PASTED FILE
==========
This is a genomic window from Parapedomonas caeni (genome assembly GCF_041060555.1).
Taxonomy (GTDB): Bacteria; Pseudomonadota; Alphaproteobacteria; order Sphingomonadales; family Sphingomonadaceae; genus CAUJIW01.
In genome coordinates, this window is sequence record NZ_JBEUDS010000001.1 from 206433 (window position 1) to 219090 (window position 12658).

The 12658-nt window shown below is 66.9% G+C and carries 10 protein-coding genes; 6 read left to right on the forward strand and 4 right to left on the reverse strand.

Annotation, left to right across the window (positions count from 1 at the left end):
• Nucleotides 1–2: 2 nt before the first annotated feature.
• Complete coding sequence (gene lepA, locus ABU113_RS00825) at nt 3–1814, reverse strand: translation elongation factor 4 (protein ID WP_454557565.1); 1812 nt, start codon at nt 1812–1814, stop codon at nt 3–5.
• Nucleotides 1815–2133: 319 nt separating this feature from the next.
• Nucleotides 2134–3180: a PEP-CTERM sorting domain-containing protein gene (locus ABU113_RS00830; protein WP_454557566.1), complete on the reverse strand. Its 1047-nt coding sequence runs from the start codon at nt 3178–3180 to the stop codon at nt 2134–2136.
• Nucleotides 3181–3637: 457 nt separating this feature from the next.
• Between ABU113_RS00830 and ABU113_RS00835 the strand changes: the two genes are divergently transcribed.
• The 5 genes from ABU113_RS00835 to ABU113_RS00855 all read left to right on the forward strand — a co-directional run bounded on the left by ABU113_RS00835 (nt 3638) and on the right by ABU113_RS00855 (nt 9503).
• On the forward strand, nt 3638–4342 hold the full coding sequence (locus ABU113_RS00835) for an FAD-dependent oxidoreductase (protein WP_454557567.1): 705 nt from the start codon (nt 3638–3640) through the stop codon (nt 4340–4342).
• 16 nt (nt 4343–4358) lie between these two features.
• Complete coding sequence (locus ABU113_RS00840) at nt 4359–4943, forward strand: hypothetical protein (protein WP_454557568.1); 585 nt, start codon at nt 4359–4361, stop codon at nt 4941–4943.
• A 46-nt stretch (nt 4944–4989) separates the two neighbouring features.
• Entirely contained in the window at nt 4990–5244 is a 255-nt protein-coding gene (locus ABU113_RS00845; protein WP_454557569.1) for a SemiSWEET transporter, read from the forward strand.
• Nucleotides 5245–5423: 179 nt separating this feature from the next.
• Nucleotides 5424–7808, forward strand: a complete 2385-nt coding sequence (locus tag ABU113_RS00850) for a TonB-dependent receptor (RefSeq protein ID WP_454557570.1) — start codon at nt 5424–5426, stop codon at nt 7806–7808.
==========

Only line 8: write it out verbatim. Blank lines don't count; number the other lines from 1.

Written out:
• Nucleotides 1815–2133: 319 nt separating this feature from the next.